Korean Food Part III

Vegetable dishes are also very popular in Korea. In fact, rice is meant to be the main course of a meal, and the additional foods are intended to enhance its flavor. Naengmyon (냉면) is a single, independent dish of cold noodles, and jajangmyon (짜장면, 자장면) is noodles with black sauce. Mandu (만두) is steamed dumplings.

Soups (국) in Korea vary in taste and potency. Maeuntang (매운탕) is a spicy, hot seafood soup that usually includes white fish, vegetables, soybean curd, red pepper powder, and a poached egg. Twoenjang-guk (된장국) is a fermented soybean paste soup with shortnecked clams in its broth. Miyok-guk (미역국) is a vegetable soup prepared with dried spinach, sliced radish, or dried seaweed. Also popular is a light broth boiled from highly seasoned dried anchovies.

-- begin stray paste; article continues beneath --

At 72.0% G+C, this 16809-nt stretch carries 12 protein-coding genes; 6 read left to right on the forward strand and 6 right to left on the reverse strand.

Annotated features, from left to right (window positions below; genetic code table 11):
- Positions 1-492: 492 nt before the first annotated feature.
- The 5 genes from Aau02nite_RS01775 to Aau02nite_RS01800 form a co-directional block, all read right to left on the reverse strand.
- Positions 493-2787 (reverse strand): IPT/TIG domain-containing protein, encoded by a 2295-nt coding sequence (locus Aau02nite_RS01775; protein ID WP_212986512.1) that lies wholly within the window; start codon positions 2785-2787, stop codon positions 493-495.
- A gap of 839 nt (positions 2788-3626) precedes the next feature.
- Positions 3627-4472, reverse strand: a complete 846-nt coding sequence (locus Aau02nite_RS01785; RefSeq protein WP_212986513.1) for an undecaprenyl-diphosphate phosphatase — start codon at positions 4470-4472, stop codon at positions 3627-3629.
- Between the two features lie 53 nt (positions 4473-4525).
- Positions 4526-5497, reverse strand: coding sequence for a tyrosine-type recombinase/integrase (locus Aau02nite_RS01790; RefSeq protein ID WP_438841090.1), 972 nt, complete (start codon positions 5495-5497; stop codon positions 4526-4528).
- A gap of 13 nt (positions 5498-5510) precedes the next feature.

The herbs and spices which give Korean meals such a delicious flavor also carry medicinal properties. Mugworts, aralia shoots, sowthistle, and shepherd's purse are eaten in the meal to help cool or warm the head and body. Additionally, kimchi is a valuable source of vitamin C.

Korean food, whether a spicy hot kimchi or a mild dish of cold naengmyon, is characteristic of Korean tradition. The serving style of multiple side dishes and at-your-table cooking creates a warm, homely feel. The long and thorough preparation makes the taste completely fill a dish, through the broth cooking and fermentation. Korean food is in a class by itself.

  1. Part I
  2. Part II
  3. Part III